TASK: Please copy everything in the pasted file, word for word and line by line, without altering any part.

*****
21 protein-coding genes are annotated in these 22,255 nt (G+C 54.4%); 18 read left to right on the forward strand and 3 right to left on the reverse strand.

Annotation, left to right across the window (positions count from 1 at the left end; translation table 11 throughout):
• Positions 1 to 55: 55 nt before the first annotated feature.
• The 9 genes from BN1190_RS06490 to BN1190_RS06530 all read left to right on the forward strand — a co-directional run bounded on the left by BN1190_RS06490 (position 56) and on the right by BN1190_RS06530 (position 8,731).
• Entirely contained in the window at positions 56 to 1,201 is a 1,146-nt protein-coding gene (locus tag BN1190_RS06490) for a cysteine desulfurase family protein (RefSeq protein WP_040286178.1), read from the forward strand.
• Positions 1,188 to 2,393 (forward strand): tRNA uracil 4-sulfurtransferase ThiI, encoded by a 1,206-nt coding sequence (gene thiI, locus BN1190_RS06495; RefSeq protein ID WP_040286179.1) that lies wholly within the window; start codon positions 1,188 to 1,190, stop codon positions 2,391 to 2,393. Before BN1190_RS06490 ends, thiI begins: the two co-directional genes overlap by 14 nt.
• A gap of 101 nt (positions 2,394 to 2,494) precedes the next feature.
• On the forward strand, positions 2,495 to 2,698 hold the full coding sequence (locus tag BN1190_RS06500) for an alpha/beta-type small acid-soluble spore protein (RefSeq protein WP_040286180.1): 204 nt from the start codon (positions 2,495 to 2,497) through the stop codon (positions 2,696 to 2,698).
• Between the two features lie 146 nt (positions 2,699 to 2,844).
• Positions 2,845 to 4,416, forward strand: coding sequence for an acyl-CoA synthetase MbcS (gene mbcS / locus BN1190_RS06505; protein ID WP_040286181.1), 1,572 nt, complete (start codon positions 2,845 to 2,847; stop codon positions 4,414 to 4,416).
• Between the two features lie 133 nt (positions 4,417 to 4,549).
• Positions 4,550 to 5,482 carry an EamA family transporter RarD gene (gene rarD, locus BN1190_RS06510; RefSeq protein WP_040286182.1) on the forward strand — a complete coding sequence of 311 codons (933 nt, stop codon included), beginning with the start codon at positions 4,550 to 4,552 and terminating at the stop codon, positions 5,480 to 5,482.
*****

21 protein-coding genes are annotated in these 22,255 nt (G+C 54.4%); 18 read left to right on the forward strand and 3 right to left on the reverse strand.

Annotation, left to right across the window (positions count from 1 at the left end; translation table 11 throughout):
• Positions 1 to 55: 55 nt before the first annotated feature.
• The 9 genes from BN1190_RS06490 to BN1190_RS06530 all read left to right on the forward strand — a co-directional run bounded on the left by BN1190_RS06490 (position 56) and on the right by BN1190_RS06530 (position 8,731).
• Entirely contained in the window at positions 56 to 1,201 is a 1,146-nt protein-coding gene (locus tag BN1190_RS06490) for a cysteine desulfurase family protein (RefSeq protein WP_040286178.1), read from the forward strand.
• Positions 1,188 to 2,393 (forward strand): tRNA uracil 4-sulfurtransferase ThiI, encoded by a 1,206-nt coding sequence (gene thiI, locus BN1190_RS06495; RefSeq protein ID WP_040286179.1) that lies wholly within the window; start codon positions 1,188 to 1,190, stop codon positions 2,391 to 2,393. Before BN1190_RS06490 ends, thiI begins: the two co-directional genes overlap by 14 nt.
• A gap of 101 nt (positions 2,394 to 2,494) precedes the next feature.
• On the forward strand, positions 2,495 to 2,698 hold the full coding sequence (locus tag BN1190_RS06500) for an alpha/beta-type small acid-soluble spore protein (RefSeq protein WP_040286180.1): 204 nt from the start codon (positions 2,495 to 2,497) through the stop codon (positions 2,696 to 2,698).
• Between the two features lie 146 nt (positions 2,699 to 2,844).
• Positions 2,845 to 4,416, forward strand: coding sequence for an acyl-CoA synthetase MbcS (gene mbcS / locus BN1190_RS06505; protein ID WP_040286181.1), 1,572 nt, complete (start codon positions 2,845 to 2,847; stop codon positions 4,414 to 4,416).
• Between the two features lie 133 nt (positions 4,417 to 4,549).
• Positions 4,550 to 5,482 carry an EamA family transporter RarD gene (gene rarD, locus BN1190_RS06510; RefSeq protein WP_040286182.1) on the forward strand — a complete coding sequence of 311 codons (933 nt, stop codon included), beginning with the start codon at positions 4,550 to 4,552 and terminating at the stop codon, positions 5,480 to 5,482.